Europe South Asia Asia Pacific Americas Middle East Africa BBC Homepage World Service Education



Front Page

World

UK

UK Politics

Business

Sci/Tech

Health

Education

Sport

Entertainment

Talking Point

In Depth

On Air

Archive
Feedback
Low Graphics
Help

Tuesday, May 25, 1999 Published at 16:14 GMT 17:14 UK


UK

The Hall way

Phil Hall: Keeping up circulation at the News of the World

While the fallout of the Lawrence Dallaglio affair continues to settle on a bemused British public, News of the World editor Phil Hall seems almost unfazed.


Phil Hall on BBC Two's Newsnight: "We have a duty to expose drug dealers"
Speaking on Monday's BBC Newsnight programme, Mr Hall calmly rebutted stinging criticisms levelled at himself and the paper.

"This is the sort of investigation that the News of the World has been doing for 150 years," he said, looking almost bored at the fuss which blew up around the scandal.

'Moral crusade'

The Dallaglio story was the latest instalment in a moral crusade - he did not use the term, although it was heavily implied - against drug pushers.

"We have a responsibility to expose drug dealers. [Lawrence Dallaglio] is a man who is looked up to by young people across Britain," he said.


[ image: Mandy Allwood advertising her story in the News of the World]
Mandy Allwood advertising her story in the News of the World
He would expect nothing less of his own staff. Evidence permitting, any journalist on the tabloid paper who uses illegal drugs will be "sacked instantly" he said.

Although he may be perplexed by the attention, Mr Hall knows the furore will not hurt circulation, which, after all, is the ultimate benchmark of his success or failure in the editor's chair.

Since taking the editorship 1995, he has overseen a string of "scoops" which have helped preserve the News of the World's cherished status as Britain's biggest selling newspaper. It currently shifts about 4.3 million copies a week.

Mr Hall has come a long way since his first job in journalism, reporting for the Dagenham Post in 1974. He stayed in Essex, moving to the Ilford Recorder in 1977 and on to the Newham Recorder in 1980 as a sub-editor.

The Allwood story

He moved from production back into reporting, joining the People and then the Sunday Express in 1992 as a news editor. He signed with the News of the World the following year, working as assistant editor and then deputy editor before taking the top job.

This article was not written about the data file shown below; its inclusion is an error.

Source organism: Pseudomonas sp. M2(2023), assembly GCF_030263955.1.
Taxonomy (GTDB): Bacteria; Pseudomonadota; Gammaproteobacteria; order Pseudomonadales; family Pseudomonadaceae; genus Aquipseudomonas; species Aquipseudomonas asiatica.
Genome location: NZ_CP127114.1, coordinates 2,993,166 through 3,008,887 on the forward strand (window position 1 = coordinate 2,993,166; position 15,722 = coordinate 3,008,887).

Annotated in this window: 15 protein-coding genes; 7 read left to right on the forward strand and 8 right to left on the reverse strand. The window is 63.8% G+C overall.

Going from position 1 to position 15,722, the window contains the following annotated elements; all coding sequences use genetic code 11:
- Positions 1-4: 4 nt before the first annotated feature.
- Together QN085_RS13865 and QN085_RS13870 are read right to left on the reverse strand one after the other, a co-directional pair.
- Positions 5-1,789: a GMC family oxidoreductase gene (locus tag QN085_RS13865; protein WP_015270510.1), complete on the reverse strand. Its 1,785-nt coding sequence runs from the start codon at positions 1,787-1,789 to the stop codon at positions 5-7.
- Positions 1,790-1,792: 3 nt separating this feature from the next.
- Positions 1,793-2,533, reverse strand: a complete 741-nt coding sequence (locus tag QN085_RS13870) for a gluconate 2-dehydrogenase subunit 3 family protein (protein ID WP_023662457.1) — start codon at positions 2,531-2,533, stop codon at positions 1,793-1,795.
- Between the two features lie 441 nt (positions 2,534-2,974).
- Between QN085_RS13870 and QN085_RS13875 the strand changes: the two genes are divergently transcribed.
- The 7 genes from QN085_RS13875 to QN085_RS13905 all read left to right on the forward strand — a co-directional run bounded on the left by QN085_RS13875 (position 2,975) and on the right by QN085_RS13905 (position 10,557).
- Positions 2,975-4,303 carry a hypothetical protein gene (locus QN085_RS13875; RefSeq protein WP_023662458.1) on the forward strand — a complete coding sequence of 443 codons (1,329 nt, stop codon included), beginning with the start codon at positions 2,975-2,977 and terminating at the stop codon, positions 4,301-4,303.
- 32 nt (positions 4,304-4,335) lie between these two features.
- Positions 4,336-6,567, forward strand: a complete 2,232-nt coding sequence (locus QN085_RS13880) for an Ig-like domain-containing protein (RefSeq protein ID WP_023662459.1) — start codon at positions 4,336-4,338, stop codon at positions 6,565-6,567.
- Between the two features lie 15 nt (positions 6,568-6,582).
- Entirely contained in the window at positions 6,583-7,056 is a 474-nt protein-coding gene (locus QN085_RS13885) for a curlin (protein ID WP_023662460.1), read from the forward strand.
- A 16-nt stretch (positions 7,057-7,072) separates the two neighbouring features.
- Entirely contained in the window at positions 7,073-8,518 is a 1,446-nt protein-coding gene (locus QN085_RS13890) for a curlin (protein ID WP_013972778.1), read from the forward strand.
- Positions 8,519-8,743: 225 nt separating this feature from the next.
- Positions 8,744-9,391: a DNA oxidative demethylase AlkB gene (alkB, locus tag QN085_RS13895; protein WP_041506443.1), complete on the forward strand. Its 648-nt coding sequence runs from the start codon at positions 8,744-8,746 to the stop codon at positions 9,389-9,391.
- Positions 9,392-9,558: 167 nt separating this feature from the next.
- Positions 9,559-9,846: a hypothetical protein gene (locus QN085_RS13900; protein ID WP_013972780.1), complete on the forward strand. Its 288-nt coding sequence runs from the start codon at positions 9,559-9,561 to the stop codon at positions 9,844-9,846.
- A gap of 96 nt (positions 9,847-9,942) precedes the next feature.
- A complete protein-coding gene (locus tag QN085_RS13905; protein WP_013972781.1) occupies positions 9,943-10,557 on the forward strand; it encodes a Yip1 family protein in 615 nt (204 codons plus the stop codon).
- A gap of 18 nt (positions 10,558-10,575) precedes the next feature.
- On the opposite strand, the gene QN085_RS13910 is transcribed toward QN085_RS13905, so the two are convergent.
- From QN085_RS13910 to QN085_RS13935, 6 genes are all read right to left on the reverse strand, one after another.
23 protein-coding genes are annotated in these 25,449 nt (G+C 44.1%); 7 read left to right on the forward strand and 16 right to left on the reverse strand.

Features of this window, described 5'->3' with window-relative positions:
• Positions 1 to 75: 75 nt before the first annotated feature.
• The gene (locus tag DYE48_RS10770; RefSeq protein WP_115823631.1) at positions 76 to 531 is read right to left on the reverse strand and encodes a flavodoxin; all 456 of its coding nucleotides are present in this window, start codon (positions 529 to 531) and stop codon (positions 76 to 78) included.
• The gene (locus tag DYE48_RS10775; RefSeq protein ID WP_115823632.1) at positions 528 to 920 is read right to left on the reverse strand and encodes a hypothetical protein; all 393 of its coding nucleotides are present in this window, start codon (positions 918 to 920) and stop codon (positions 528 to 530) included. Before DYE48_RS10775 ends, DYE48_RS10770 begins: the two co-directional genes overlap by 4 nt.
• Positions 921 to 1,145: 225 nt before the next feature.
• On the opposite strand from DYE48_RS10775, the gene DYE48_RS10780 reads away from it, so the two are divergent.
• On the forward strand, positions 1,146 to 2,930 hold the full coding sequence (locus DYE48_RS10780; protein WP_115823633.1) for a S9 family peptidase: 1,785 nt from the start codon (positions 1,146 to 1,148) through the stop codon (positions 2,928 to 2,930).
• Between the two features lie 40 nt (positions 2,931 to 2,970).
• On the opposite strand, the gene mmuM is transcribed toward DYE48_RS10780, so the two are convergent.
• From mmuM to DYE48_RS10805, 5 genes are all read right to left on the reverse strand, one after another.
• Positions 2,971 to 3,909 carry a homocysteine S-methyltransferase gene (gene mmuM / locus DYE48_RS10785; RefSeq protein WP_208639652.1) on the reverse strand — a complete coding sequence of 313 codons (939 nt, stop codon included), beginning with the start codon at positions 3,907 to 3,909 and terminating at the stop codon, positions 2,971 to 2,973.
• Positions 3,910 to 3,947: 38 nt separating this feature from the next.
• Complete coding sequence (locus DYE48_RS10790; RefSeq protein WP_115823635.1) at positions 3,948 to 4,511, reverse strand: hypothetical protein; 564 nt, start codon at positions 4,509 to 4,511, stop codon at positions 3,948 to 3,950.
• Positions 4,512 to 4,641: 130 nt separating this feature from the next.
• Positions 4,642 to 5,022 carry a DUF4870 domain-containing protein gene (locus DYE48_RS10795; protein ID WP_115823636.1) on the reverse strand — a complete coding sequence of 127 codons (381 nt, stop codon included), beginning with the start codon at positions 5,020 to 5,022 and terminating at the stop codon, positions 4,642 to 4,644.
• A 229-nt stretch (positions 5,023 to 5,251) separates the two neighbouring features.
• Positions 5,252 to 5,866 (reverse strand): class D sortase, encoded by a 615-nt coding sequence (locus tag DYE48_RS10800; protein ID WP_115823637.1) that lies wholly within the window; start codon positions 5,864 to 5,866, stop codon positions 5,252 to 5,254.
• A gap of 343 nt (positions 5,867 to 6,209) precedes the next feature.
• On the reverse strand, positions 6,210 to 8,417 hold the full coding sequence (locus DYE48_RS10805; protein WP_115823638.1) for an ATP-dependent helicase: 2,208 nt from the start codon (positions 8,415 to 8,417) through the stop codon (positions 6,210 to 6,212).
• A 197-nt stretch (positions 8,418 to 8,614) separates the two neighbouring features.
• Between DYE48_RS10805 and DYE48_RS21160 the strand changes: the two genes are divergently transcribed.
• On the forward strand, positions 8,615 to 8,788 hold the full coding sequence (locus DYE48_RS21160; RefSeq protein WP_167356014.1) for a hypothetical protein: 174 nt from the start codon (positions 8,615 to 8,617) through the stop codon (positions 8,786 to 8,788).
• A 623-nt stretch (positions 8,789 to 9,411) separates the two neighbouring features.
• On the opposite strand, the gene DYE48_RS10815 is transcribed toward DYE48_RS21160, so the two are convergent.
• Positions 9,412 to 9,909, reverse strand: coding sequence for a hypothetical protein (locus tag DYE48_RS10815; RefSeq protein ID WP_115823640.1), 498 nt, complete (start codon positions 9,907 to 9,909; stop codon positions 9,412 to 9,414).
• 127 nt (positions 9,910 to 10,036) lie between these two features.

In that role he has weathered considerable criticism, particularly when the paper signed up Mandy Allwood, who had become pregnant with octuplets after having fertility treatment.


[ image: Outed: Nick Brown]
Outed: Nick Brown
The contract allegedly stipulated she must not abort any of the embryos, despite concerns for her health and that of her babies. The Solihull mother eventually lost all eight unborn children.

Among other memorable "exclusives" scored by the News of the World during Mr Hall's reign have been the shaming of Newcastle United director's Douglas Hall and Freddie Shepherd, and the story of Roderick Wright, the Roman Catholic bishop who quit after an affair with a divorcee.

Mr Wright, who resigned as the Bishop of Argyll, posed in the paper in a T-shirt with his arm around his mistress.

Last year the paper was widely criticised for "outing" agriculture minister Nick Brown as a homosexual.

Defence claim

Keen never to be seen breaching the reporter's guidelines laid down by the Press Complaint's Council, Mr Hall insists his journalists are working in the "public interest".

He has always defended "chequebook journalism", whereby the paper pays individuals for their stories.


[ image: Earl Spencer: Told Mr Hall to keep away from Diana's funeral]
Earl Spencer: Told Mr Hall to keep away from Diana's funeral
"Every newspaper in the land, be it the Guardian, the Observer or the News of the World pays for stories," he told the journalists' trade paper, the Press Gazette.

In general he is not one for apologies, although in 1997 he dutifully accepted Earl Spencer's decision for all tabloid editors to stay away from the funeral of his sister, Diana, Princess of Wales, in 1997.

Further evidence that there is perhaps a softer side to the hard newspaperman came in the wake of the Dallaglio scandal when he was probed on Talk Radio.

Referring to Mr Dallaglio's decision to step down from the England rugby side, he said: "I'm a great rugby fan and he's a heroic figure, so I'm full of regrets at this stage."



Advanced options | Search tips




Back to top | BBC News Home | BBC Homepage | ©


UK Contents

Northern Ireland
Scotland
Wales
England

Relevant Stories

25 May 99 | Rugby Union
Dallaglio: I lied to reporters





In this section

Next steps for peace

Blairs' surprise over baby

Bowled over by Lord's

Beef row 'compromise' under fire

Hamilton 'would sell mother'

Industry misses new trains target

From Sport
Quins fightback shocks Cardiff

From Business
Vodafone takeover battle heats up

IRA ceasefire challenge rejected

Thousands celebrate Asian culture

From Sport
Christie could get two-year ban

From Entertainment
Colleagues remember Compo

Mother pleads for baby's return

Toys withdrawn in E.coli health scare

From Health
Nurses role set to expand

Israeli PM's plane in accident

More lottery cash for grassroots

Pro-lifers plan shock launch

Double killer gets life

From Health
Cold 'cure' comes one step closer

From UK Politics
Straw on trial over jury reform

Tatchell calls for rights probe into Mugabe

Ex-spy stays out in the cold

From UK Politics
Blair warns Livingstone

From Health
Smear equipment `misses cancers'

From Entertainment
Boyzone star gets in Christmas spirit

Fake bubbly warning

Murder jury hears dead girl's diary

From UK Politics
Germ warfare fiasco revealed

Blair babe triggers tabloid frenzy

Tourists shot by mistake

A new look for News Online